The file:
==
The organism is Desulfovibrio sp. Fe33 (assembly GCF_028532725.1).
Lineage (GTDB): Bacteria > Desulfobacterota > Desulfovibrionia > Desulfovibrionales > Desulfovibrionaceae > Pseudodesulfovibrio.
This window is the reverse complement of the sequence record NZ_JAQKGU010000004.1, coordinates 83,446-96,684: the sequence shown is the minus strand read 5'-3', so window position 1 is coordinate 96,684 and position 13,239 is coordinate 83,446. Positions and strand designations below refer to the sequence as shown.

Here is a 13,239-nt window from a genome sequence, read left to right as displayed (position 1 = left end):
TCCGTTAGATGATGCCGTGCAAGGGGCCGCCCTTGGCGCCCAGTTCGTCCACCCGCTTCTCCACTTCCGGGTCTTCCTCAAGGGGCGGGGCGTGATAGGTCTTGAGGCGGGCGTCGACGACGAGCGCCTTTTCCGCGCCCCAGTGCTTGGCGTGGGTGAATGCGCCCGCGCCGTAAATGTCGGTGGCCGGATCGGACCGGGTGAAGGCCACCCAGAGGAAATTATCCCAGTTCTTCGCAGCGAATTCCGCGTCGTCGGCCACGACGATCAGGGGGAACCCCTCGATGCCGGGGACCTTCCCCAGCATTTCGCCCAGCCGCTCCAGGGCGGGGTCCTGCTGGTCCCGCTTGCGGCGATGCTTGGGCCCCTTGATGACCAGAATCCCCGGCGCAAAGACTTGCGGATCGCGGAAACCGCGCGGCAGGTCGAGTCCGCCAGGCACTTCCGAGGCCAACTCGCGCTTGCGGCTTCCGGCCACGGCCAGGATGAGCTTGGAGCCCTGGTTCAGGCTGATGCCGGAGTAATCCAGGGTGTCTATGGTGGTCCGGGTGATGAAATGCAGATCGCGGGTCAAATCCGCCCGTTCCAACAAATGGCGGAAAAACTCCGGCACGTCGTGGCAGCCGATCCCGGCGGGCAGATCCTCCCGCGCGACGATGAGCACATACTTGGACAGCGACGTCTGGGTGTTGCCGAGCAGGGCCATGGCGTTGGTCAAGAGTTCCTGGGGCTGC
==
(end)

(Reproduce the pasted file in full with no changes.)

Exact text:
The organism is Desulfovibrio sp. Fe33 (assembly GCF_028532725.1).
Lineage (GTDB): Bacteria > Desulfobacterota > Desulfovibrionia > Desulfovibrionales > Desulfovibrionaceae > Pseudodesulfovibrio.
This window is the reverse complement of the sequence record NZ_JAQKGU010000004.1, coordinates 83,446-96,684: the sequence shown is the minus strand read 5'-3', so window position 1 is coordinate 96,684 and position 13,239 is coordinate 83,446. Positions and strand designations below refer to the sequence as shown.

Here is a 13,239-nt window from a genome sequence, read left to right as displayed (position 1 = left end):
TCCGTTAGATGATGCCGTGCAAGGGGCCGCCCTTGGCGCCCAGTTCGTCCACCCGCTTCTCCACTTCCGGGTCTTCCTCAAGGGGCGGGGCGTGATAGGTCTTGAGGCGGGCGTCGACGACGAGCGCCTTTTCCGCGCCCCAGTGCTTGGCGTGGGTGAATGCGCCCGCGCCGTAAATGTCGGTGGCCGGATCGGACCGGGTGAAGGCCACCCAGAGGAAATTATCCCAGTTCTTCGCAGCGAATTCCGCGTCGTCGGCCACGACGATCAGGGGGAACCCCTCGATGCCGGGGACCTTCCCCAGCATTTCGCCCAGCCGCTCCAGGGCGGGGTCCTGCTGGTCCCGCTTGCGGCGATGCTTGGGCCCCTTGATGACCAGAATCCCCGGCGCAAAGACTTGCGGATCGCGGAAACCGCGCGGCAGGTCGAGTCCGCCAGGCACTTCCGAGGCCAACTCGCGCTTGCGGCTTCCGGCCACGGCCAGGATGAGCTTGGAGCCCTGGTTCAGGCTGATGCCGGAGTAATCCAGGGTGTCTATGGTGGTCCGGGTGATGAAATGCAGATCGCGGGTCAAATCCGCCCGTTCCAACAAATGGCGGAAAAACTCCGGCACGTCGTGGCAGCCGATCCCGGCGGGCAGATCCTCCCGCGCGACGATGAGCACATACTTGGACAGCGACGTCTGGGTGTTGCCGAGCAGGGCCATGGCGTTGGTCAAGAGTTCCTGGGGCTGC